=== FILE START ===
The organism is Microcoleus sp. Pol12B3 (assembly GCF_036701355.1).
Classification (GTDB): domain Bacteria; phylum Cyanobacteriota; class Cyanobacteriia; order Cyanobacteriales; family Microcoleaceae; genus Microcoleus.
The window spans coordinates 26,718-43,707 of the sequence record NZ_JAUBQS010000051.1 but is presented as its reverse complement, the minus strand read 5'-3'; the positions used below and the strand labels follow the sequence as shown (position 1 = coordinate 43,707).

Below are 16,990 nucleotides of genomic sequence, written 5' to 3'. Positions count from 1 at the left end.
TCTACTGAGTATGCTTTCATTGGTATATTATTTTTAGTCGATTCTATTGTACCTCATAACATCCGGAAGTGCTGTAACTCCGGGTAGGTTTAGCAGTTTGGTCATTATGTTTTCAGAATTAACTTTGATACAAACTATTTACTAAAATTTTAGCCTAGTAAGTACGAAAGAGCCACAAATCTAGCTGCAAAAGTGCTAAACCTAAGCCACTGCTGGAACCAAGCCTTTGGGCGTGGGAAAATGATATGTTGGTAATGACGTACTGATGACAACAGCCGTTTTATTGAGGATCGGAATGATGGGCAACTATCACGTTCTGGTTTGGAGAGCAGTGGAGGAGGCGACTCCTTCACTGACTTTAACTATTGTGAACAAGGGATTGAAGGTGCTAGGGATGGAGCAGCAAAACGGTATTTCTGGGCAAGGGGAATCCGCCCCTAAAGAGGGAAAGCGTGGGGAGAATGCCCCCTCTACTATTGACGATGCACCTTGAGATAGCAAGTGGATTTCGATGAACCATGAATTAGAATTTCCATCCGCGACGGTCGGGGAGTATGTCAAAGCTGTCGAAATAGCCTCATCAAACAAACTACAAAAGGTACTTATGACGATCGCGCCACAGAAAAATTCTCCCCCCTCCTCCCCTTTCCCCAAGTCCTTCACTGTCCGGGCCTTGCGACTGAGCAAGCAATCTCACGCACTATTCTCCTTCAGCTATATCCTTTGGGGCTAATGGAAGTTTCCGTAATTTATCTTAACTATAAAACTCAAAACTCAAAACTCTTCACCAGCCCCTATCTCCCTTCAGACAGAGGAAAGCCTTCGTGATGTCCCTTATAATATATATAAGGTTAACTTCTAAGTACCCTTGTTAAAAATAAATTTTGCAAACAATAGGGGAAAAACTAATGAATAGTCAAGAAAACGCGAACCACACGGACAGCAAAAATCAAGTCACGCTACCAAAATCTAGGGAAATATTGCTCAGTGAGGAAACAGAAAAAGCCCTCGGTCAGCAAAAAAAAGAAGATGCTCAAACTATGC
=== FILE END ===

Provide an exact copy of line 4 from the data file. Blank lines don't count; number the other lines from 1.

Below are 16,990 nucleotides of genomic sequence, written 5' to 3'. Positions count from 1 at the left end.